The OF Blog: Interview with Hal Duncan, Part II

Sunday, August 20, 2006

Interview with Hal Duncan, Part II

In reading Vellum, I was struck with the sense that at times, this was a very personal book. Which scenes would you say stood out the most to you in an emotional sense as you wrote them?

In some respects the most personal and the most emotional scenes are two different things. Although, as I said, there's a fair amount of personal experience underlying the inner narrative of Jack Flash, his childhood in the schemes, I deliberately kept a certain detachment there, and sort of placed it all in inverted commas as an unreliable narrative. As much as I think fiction should be written in blood, sweat and tears autobiography, especially of the miserable-childhood sort, is just tedious and self-absorbed. That stuff is partly there to be stomped on.

The really important scenes, the ones that meant the most emotionally to me in writing, were those scenes in the faerie chapter where I parallel the crucifixion of Matthew Shepard with the murder of Puck. I was actually trying to absent myself from the writing there as much as possible, to put as little of me as possible into the story, to let the event speak for itself without any cheap sentimentalism. I suppose it's still quite personal, because the narrator at that point, Jack, his grief and rage are sort of expressed by the very fact that they're not expressed, if that makes sense -- and this is the form of grief I remember from my brother's death. A total lock-down of affect. A heart like a clenched fist. A sorrow and fury so fucking intense that any voicing of it would be so... banal as to be an insult. I still remember that feeling and, with that scene describing, basically, the murder of Matthew Shepard in all its cold brutality, well, that scene was written straight from the heart. The image in the Errata which follows that chapter, the self-mutilated Jack -- that's that grief let out.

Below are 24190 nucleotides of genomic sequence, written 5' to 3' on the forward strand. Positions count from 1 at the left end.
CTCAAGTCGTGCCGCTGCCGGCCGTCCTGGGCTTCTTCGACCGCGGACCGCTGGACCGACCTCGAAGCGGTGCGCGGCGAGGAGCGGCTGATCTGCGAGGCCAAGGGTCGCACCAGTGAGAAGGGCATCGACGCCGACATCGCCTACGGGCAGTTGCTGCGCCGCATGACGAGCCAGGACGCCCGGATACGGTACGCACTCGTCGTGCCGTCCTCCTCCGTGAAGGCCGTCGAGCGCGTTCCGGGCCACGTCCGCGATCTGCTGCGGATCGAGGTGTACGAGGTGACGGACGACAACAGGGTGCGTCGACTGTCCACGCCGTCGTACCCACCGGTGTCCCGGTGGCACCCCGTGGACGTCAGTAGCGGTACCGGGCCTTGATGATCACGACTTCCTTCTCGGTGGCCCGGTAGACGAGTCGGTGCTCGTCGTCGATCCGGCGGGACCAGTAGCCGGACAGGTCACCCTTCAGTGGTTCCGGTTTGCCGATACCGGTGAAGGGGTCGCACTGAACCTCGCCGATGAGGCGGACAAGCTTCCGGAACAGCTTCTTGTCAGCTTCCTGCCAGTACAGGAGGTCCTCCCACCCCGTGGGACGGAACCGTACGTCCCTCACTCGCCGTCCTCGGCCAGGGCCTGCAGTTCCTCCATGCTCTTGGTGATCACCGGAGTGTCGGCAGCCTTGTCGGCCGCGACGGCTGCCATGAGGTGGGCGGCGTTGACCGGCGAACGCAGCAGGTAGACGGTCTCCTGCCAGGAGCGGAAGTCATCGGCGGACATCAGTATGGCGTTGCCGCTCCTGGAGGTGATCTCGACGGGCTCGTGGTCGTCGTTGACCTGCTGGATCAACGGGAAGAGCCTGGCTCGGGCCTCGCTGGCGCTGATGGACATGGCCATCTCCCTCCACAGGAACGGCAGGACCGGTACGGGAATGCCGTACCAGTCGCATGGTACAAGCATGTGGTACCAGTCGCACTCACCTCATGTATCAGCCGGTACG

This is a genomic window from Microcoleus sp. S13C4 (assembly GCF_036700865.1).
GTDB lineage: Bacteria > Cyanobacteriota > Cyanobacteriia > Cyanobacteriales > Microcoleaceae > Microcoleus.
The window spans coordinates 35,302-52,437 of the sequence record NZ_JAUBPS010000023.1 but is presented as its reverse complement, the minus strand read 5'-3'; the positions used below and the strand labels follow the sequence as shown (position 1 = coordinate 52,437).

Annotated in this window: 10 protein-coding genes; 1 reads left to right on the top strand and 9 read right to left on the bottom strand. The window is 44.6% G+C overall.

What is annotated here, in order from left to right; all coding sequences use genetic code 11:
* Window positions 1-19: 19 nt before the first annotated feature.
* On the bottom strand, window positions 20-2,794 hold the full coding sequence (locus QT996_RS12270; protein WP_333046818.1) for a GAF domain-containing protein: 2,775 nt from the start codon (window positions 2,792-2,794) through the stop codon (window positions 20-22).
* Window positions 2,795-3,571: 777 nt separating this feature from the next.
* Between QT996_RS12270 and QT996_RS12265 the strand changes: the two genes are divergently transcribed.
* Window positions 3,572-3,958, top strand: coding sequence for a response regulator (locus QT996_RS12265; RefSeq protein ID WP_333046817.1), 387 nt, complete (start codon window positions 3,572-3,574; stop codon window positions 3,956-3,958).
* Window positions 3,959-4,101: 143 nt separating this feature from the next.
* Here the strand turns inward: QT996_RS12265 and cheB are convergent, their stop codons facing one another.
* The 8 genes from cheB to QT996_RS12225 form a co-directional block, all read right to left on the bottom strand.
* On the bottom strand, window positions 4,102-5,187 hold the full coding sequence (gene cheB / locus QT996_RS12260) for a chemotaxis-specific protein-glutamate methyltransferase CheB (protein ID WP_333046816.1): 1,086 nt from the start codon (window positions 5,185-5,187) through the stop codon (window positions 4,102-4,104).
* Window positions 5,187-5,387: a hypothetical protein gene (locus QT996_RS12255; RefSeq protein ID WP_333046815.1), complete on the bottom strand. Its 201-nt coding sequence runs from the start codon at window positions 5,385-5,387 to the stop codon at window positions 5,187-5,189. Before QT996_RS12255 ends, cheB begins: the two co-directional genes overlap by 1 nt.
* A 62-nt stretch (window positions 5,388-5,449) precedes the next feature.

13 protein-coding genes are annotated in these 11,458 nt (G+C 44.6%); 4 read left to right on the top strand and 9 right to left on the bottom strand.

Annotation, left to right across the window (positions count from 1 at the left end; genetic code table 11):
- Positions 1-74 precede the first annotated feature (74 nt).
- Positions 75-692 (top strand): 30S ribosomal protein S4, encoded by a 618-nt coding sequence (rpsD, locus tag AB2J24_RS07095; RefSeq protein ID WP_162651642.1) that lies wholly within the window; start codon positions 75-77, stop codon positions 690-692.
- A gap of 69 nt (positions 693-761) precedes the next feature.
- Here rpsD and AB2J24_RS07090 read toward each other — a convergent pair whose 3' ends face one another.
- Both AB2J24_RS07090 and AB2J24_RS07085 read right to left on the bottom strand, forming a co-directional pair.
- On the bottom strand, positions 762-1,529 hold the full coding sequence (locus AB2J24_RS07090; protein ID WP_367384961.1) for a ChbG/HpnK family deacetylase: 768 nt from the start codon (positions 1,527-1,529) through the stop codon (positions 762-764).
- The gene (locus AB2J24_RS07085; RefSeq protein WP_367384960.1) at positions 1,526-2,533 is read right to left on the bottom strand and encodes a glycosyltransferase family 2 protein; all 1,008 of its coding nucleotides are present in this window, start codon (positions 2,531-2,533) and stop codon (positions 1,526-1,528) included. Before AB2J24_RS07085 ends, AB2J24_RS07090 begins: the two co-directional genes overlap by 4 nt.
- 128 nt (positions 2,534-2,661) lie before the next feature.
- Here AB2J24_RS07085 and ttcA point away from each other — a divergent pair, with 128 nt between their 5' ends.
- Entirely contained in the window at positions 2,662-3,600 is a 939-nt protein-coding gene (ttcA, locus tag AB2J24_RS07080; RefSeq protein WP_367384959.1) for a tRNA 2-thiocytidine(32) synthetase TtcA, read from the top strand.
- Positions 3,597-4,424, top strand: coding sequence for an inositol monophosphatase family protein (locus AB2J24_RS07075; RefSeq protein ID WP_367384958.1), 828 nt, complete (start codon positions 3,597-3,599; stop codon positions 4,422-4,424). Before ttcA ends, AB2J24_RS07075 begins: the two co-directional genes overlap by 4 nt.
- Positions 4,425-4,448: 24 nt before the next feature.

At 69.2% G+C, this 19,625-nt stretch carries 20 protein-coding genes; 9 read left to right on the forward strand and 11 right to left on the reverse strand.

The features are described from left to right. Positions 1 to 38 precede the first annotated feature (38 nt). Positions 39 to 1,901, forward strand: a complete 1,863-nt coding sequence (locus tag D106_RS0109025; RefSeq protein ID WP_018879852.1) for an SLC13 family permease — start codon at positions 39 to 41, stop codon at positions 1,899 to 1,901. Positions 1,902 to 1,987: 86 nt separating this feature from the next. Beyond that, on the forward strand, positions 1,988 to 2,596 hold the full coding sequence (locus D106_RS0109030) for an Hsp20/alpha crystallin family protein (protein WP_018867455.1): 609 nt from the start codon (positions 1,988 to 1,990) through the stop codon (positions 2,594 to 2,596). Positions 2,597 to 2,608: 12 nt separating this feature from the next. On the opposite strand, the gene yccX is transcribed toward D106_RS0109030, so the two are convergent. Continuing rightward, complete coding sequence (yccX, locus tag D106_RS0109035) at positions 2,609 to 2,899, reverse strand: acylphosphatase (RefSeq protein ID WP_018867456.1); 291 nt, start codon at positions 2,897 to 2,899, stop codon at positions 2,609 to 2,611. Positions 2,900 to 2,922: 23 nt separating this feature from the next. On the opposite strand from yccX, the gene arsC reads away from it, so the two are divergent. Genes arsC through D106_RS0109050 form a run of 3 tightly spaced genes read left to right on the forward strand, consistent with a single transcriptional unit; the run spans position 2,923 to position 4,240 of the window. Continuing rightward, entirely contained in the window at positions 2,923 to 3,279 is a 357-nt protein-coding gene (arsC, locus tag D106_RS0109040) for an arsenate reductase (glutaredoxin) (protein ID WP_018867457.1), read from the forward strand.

The other scene that stood out most, and it's probably the scene I'm proudest of in the book, is one of those with Seamus Finnan. There's a few of the Seamus scenes that really mean a lot to me actually, because the soldiers of WW1, the Red Clydesiders, the International Brigades, with all of those I was deeply moved by the stories of the individuals I came across in my research, so when I came to write these sections I couldn't help but think of the reality underneath the fiction; but there it's as much the truth that makes it emotional as the fiction, so it's the scene where Seamus tells Anna the Prometheus story that really stands out for me. That's the thematic core of the book. That's my humanism in a nutshell.

The stories contained within Vellum appear to be reflections of human crises, not just the war between the Covenant and the Sovereigns, but also between humans and their emotions. Is it fair to say that a focus of the story is on human conflicts and discontinuities?